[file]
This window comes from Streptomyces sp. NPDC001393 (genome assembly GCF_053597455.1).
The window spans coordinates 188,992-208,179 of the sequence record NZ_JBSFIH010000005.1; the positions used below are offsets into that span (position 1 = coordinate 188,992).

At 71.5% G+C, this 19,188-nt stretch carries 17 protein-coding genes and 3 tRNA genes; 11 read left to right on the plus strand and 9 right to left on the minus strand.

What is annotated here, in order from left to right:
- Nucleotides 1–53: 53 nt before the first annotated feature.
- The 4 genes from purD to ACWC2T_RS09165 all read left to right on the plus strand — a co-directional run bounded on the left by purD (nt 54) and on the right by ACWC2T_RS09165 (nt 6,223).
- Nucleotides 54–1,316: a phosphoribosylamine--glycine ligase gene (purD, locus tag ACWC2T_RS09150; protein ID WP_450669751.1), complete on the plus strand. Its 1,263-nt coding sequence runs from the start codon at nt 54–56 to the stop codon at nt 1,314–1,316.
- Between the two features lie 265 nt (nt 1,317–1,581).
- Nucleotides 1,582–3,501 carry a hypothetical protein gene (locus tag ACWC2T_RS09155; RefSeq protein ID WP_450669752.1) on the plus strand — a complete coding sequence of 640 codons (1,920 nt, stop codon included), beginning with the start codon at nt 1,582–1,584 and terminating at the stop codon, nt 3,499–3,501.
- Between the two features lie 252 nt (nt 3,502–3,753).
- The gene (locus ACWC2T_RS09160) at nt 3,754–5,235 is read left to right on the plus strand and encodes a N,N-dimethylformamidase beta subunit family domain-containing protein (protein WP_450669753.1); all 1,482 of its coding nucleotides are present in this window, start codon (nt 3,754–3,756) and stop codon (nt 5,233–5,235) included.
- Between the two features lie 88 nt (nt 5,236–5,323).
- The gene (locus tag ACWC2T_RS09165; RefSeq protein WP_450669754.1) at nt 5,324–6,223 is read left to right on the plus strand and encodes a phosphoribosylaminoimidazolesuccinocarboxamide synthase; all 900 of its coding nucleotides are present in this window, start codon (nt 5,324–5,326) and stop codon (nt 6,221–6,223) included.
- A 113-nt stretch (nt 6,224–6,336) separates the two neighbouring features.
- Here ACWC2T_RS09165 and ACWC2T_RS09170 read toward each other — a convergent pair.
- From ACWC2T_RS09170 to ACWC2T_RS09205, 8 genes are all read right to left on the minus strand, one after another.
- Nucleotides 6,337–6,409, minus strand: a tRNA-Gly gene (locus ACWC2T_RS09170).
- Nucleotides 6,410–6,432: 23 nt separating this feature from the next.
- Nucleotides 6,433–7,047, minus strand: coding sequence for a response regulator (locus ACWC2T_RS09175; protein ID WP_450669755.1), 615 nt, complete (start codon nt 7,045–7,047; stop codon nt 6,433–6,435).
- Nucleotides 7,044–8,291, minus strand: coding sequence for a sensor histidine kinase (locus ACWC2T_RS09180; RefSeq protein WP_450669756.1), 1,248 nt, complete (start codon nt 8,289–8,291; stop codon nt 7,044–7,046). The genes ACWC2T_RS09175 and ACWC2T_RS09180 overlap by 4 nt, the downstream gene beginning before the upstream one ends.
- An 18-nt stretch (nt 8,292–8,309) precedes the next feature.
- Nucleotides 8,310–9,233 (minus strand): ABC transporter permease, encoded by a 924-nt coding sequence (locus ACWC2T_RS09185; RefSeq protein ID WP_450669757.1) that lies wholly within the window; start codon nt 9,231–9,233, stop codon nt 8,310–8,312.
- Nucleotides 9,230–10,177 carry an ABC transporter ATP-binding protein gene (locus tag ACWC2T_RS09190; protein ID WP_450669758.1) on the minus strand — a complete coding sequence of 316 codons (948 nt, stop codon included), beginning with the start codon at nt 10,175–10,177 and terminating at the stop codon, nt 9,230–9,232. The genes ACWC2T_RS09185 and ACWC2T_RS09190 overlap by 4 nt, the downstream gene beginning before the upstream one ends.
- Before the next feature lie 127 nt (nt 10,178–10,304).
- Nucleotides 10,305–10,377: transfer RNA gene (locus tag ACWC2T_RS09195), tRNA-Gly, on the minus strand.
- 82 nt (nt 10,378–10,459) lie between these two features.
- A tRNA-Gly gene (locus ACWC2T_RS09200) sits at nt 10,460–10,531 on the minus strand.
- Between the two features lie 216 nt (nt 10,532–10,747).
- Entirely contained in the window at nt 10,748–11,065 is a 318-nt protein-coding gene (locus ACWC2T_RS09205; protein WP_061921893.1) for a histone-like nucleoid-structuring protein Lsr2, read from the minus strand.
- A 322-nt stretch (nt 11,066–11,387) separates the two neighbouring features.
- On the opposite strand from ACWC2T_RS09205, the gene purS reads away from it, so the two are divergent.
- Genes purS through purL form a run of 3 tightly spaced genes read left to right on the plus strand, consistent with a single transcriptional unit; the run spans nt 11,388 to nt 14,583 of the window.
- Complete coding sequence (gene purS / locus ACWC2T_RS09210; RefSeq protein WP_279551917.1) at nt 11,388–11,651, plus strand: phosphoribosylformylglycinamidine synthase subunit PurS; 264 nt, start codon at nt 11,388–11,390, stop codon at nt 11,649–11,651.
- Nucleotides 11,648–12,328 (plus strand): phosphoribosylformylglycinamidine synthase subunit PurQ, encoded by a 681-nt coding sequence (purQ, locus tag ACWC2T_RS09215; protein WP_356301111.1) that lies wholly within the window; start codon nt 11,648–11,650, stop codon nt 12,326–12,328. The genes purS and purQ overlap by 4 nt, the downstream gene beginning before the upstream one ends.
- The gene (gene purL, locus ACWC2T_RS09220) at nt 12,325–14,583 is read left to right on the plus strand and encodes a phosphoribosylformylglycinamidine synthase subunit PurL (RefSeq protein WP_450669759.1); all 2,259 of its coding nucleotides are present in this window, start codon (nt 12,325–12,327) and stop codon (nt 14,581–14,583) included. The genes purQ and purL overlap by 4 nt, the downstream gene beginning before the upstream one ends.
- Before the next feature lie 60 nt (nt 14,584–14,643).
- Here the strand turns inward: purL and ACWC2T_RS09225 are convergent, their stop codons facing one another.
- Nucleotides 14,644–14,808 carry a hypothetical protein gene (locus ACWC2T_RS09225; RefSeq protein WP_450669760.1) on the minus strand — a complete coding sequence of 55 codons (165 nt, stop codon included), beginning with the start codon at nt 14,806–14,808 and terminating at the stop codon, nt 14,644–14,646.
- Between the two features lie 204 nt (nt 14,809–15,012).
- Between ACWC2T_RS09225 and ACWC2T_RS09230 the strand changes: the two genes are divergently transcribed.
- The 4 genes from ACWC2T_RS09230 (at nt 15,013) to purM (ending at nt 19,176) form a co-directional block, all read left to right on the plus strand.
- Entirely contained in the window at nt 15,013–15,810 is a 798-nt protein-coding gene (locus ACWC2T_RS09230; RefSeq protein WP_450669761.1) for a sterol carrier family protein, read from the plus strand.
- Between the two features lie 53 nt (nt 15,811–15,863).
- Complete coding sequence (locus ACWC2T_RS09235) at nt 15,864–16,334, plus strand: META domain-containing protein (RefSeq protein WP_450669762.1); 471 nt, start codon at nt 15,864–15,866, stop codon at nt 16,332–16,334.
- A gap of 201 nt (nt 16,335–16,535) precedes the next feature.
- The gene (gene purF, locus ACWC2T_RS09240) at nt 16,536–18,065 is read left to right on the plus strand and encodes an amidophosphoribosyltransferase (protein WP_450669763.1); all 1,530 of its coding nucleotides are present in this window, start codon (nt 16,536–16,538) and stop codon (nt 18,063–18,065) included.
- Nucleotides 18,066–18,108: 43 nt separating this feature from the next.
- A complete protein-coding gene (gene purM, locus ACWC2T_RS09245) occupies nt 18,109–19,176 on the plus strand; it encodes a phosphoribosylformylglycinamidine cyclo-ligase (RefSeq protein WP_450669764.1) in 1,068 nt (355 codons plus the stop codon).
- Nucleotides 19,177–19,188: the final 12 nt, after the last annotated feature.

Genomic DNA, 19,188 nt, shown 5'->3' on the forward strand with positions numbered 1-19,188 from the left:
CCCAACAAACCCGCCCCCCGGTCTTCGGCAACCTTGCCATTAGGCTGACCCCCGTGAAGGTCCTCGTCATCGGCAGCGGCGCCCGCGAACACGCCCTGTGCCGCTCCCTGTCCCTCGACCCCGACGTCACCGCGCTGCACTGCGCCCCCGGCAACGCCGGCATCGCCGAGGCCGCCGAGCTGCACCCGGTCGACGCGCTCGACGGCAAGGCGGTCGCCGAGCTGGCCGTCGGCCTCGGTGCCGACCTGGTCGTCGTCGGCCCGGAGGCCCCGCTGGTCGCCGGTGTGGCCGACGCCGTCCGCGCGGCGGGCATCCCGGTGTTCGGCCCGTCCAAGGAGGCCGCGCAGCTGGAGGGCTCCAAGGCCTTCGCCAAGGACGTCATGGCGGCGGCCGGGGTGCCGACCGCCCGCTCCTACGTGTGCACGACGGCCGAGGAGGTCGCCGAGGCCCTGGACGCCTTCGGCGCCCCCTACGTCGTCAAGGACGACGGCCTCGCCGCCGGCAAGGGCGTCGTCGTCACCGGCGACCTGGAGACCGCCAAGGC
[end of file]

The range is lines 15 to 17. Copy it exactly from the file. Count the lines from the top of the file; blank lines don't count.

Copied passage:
- Here ACWC2T_RS09165 and ACWC2T_RS09170 read toward each other — a convergent pair.
- From ACWC2T_RS09170 to ACWC2T_RS09205, 8 genes are all read right to left on the minus strand, one after another.
- Nucleotides 6,337–6,409, minus strand: a tRNA-Gly gene (locus ACWC2T_RS09170).